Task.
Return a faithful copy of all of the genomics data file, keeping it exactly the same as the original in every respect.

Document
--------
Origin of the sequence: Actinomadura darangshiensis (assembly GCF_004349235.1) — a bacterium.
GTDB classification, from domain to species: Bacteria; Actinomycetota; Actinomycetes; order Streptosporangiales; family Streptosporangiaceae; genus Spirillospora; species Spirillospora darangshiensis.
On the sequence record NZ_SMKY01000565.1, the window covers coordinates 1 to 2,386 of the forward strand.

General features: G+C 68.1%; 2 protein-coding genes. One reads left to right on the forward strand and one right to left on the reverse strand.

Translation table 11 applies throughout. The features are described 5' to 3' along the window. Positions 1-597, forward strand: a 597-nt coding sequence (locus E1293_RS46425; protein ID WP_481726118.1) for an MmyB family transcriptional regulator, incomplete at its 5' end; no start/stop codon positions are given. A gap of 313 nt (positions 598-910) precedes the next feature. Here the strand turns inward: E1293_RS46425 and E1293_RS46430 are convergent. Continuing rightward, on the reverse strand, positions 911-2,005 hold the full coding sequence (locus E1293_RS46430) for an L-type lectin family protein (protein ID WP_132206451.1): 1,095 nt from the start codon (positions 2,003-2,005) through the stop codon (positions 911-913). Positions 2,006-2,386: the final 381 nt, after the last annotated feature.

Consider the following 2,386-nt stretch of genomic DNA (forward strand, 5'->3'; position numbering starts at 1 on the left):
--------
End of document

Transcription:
Origin of the sequence: Actinomadura darangshiensis (assembly GCF_004349235.1) — a bacterium.
GTDB classification, from domain to species: Bacteria; Actinomycetota; Actinomycetes; order Streptosporangiales; family Streptosporangiaceae; genus Spirillospora; species Spirillospora darangshiensis.
On the sequence record NZ_SMKY01000565.1, the window covers coordinates 1 to 2,386 of the forward strand.

General features: G+C 68.1%; 2 protein-coding genes. One reads left to right on the forward strand and one right to left on the reverse strand.

Translation table 11 applies throughout. The features are described 5' to 3' along the window. Positions 1-597, forward strand: a 597-nt coding sequence (locus E1293_RS46425; protein ID WP_481726118.1) for an MmyB family transcriptional regulator, incomplete at its 5' end; no start/stop codon positions are given. A gap of 313 nt (positions 598-910) precedes the next feature. Here the strand turns inward: E1293_RS46425 and E1293_RS46430 are convergent. Continuing rightward, on the reverse strand, positions 911-2,005 hold the full coding sequence (locus E1293_RS46430) for an L-type lectin family protein (protein ID WP_132206451.1): 1,095 nt from the start codon (positions 2,003-2,005) through the stop codon (positions 911-913). Positions 2,006-2,386: the final 381 nt, after the last annotated feature.

Consider the following 2,386-nt stretch of genomic DNA (forward strand, 5'->3'; position numbering starts at 1 on the left):